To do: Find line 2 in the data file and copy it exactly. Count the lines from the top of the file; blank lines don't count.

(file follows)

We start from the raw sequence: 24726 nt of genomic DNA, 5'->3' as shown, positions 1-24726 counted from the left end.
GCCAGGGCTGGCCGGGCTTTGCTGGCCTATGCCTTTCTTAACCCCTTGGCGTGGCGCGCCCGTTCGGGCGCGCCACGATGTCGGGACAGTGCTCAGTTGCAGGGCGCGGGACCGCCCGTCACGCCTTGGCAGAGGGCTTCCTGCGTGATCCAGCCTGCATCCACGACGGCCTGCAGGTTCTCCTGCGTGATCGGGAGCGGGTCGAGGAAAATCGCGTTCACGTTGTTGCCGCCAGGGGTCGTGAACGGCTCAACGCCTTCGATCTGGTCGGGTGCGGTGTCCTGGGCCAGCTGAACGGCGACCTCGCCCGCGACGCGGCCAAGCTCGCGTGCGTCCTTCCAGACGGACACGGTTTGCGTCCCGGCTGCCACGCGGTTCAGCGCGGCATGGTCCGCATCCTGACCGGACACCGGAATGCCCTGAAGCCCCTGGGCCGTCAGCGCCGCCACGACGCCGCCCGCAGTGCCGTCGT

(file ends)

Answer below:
GCCAGGGCTGGCCGGGCTTTGCTGGCCTATGCCTTTCTTAACCCCTTGGCGTGGCGCGCCCGTTCGGGCGCGCCACGATGTCGGGACAGTGCTCAGTTGCAGGGCGCGGGACCGCCCGTCACGCCTTGGCAGAGGGCTTCCTGCGTGATCCAGCCTGCATCCACGACGGCCTGCAGGTTCTCCTGCGTGATCGGGAGCGGGTCGAGGAAAATCGCGTTCACGTTGTTGCCGCCAGGGGTCGTGAACGGCTCAACGCCTTCGATCTGGTCGGGTGCGGTGTCCTGGGCCAGCTGAACGGCGACCTCGCCCGCGACGCGGCCAAGCTCGCGTGCGTCCTTCCAGACGGACACGGTTTGCGTCCCGGCTGCCACGCGGTTCAGCGCGGCATGGTCCGCATCCTGACCGGACACCGGAATGCCCTGAAGCCCCTGGGCCGTCAGCGCCGCCACGACGCCGCCCGCAGTGCCGTCGT